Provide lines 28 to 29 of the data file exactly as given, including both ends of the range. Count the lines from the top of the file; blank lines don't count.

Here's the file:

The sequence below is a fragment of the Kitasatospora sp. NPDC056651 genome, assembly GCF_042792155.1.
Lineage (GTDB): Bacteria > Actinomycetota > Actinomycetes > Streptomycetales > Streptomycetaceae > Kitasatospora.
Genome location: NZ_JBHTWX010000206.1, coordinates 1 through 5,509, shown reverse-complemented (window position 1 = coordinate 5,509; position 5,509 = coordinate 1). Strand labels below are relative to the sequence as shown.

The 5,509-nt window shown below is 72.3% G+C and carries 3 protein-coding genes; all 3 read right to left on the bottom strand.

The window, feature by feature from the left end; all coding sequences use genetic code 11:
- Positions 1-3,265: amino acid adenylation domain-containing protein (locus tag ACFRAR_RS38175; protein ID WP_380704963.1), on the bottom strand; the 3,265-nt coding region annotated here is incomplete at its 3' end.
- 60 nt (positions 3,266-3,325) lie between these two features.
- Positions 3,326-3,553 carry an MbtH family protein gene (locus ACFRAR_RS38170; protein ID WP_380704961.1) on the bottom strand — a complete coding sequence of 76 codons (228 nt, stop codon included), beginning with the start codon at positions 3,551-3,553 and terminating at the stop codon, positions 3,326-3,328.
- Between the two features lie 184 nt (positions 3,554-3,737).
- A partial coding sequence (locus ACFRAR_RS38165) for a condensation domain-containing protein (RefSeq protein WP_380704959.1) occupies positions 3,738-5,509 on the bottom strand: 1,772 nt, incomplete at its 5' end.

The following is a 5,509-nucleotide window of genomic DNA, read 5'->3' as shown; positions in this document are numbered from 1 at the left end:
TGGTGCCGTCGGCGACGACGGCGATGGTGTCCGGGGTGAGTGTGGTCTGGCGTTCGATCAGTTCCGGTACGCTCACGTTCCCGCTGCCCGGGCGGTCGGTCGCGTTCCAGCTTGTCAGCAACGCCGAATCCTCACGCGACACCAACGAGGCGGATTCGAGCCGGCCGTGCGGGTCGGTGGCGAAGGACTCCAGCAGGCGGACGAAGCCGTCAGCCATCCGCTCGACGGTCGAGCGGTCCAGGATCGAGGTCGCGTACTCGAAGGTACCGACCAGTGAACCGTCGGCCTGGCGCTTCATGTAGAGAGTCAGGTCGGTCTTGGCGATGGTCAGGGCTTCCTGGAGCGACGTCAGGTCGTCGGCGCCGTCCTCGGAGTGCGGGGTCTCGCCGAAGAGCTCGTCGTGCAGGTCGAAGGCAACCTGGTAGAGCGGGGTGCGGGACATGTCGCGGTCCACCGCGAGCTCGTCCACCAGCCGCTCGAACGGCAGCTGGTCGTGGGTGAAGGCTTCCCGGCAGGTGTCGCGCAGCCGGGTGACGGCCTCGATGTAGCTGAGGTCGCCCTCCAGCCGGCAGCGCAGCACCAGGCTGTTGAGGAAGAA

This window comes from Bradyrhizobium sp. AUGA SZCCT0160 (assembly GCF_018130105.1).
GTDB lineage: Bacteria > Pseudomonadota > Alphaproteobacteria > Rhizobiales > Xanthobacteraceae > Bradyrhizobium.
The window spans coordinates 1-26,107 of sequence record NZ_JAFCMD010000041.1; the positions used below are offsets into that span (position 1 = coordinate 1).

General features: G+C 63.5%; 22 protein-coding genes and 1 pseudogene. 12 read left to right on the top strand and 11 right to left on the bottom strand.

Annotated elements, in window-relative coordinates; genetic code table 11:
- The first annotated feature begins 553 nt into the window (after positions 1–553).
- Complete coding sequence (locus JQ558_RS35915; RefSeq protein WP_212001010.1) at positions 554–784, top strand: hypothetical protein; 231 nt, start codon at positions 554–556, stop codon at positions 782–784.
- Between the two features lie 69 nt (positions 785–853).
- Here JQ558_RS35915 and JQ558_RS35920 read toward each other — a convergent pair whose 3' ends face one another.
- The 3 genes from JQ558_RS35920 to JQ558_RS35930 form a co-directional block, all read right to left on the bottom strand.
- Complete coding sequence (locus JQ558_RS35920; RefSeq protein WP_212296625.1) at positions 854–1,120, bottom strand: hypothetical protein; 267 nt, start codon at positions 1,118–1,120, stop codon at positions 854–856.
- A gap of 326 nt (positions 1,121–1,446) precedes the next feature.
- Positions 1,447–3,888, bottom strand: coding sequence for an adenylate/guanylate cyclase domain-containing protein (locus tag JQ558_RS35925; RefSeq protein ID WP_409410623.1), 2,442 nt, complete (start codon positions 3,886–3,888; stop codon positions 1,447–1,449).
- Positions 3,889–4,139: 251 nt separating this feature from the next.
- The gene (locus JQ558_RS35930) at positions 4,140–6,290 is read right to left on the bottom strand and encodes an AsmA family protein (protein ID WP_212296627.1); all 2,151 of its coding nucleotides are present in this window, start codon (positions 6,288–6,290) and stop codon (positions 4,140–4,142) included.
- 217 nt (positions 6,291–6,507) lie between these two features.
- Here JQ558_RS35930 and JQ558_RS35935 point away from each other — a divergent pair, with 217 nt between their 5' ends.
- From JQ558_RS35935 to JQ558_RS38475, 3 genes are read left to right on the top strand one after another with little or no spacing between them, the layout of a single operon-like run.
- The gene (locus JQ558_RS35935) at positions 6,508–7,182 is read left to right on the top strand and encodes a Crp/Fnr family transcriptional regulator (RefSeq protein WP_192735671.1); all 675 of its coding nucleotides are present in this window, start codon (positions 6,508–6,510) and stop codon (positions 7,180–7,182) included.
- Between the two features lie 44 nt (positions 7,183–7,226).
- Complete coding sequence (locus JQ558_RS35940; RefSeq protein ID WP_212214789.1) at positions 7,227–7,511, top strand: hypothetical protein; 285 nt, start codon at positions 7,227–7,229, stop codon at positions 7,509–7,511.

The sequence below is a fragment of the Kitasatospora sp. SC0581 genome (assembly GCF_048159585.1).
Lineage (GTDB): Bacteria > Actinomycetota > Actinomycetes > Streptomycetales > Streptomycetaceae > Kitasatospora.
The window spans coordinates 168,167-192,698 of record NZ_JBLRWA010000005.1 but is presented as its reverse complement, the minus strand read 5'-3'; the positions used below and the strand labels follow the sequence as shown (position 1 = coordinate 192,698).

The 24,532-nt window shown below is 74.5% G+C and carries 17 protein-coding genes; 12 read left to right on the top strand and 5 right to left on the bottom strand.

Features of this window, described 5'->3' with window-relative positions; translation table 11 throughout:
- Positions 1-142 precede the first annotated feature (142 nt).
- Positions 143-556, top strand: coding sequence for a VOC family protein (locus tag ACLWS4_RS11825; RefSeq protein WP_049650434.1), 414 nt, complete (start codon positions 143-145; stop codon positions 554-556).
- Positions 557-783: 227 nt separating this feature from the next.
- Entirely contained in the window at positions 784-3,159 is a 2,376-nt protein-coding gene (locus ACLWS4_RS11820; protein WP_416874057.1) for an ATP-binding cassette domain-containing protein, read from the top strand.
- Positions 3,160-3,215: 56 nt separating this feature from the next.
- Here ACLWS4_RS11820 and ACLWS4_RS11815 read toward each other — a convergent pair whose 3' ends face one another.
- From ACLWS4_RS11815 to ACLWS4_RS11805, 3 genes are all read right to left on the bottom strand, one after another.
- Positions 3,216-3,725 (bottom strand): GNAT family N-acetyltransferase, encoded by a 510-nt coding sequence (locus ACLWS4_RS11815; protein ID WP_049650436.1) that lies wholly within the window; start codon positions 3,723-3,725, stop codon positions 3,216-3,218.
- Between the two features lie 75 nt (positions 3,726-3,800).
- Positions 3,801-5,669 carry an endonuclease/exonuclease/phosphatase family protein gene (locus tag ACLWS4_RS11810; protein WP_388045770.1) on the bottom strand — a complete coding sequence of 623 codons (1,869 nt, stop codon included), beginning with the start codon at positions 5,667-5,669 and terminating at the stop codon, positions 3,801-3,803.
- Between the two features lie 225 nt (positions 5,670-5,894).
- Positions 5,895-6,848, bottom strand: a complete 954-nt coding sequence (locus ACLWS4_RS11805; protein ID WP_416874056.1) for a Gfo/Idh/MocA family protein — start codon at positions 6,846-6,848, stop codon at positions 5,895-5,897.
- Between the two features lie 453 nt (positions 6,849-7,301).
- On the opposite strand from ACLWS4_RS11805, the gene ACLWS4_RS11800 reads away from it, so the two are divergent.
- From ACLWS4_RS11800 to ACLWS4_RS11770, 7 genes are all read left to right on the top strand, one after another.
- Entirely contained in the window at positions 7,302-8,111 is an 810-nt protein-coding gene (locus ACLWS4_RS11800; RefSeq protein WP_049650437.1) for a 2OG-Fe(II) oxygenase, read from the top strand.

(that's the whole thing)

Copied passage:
- 217 nt (positions 6,291–6,507) lie between these two features.
- Here JQ558_RS35930 and JQ558_RS35935 point away from each other — a divergent pair, with 217 nt between their 5' ends.